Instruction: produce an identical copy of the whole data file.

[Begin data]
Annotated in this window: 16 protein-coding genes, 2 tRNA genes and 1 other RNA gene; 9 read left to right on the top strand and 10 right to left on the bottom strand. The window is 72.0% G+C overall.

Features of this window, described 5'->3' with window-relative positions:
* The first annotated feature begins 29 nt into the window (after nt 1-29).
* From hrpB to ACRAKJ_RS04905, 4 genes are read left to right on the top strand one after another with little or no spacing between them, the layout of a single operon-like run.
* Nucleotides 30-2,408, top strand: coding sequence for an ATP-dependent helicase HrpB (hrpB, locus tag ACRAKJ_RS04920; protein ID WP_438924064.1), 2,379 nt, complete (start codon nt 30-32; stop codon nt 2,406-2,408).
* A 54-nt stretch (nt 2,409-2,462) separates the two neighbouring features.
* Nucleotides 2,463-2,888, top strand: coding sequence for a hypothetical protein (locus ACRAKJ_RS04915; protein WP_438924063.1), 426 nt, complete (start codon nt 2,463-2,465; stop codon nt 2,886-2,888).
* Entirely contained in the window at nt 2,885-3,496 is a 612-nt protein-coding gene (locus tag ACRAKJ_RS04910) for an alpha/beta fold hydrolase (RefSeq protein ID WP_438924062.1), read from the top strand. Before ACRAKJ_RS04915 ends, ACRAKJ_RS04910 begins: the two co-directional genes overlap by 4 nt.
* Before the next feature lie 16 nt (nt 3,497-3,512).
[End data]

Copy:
Annotated in this window: 16 protein-coding genes, 2 tRNA genes and 1 other RNA gene; 9 read left to right on the top strand and 10 right to left on the bottom strand. The window is 72.0% G+C overall.

Features of this window, described 5'->3' with window-relative positions:
* The first annotated feature begins 29 nt into the window (after nt 1-29).
* From hrpB to ACRAKJ_RS04905, 4 genes are read left to right on the top strand one after another with little or no spacing between them, the layout of a single operon-like run.
* Nucleotides 30-2,408, top strand: coding sequence for an ATP-dependent helicase HrpB (hrpB, locus tag ACRAKJ_RS04920; protein ID WP_438924064.1), 2,379 nt, complete (start codon nt 30-32; stop codon nt 2,406-2,408).
* A 54-nt stretch (nt 2,409-2,462) separates the two neighbouring features.
* Nucleotides 2,463-2,888, top strand: coding sequence for a hypothetical protein (locus ACRAKJ_RS04915; protein WP_438924063.1), 426 nt, complete (start codon nt 2,463-2,465; stop codon nt 2,886-2,888).
* Entirely contained in the window at nt 2,885-3,496 is a 612-nt protein-coding gene (locus tag ACRAKJ_RS04910) for an alpha/beta fold hydrolase (RefSeq protein ID WP_438924062.1), read from the top strand. Before ACRAKJ_RS04915 ends, ACRAKJ_RS04910 begins: the two co-directional genes overlap by 4 nt.
* Before the next feature lie 16 nt (nt 3,497-3,512).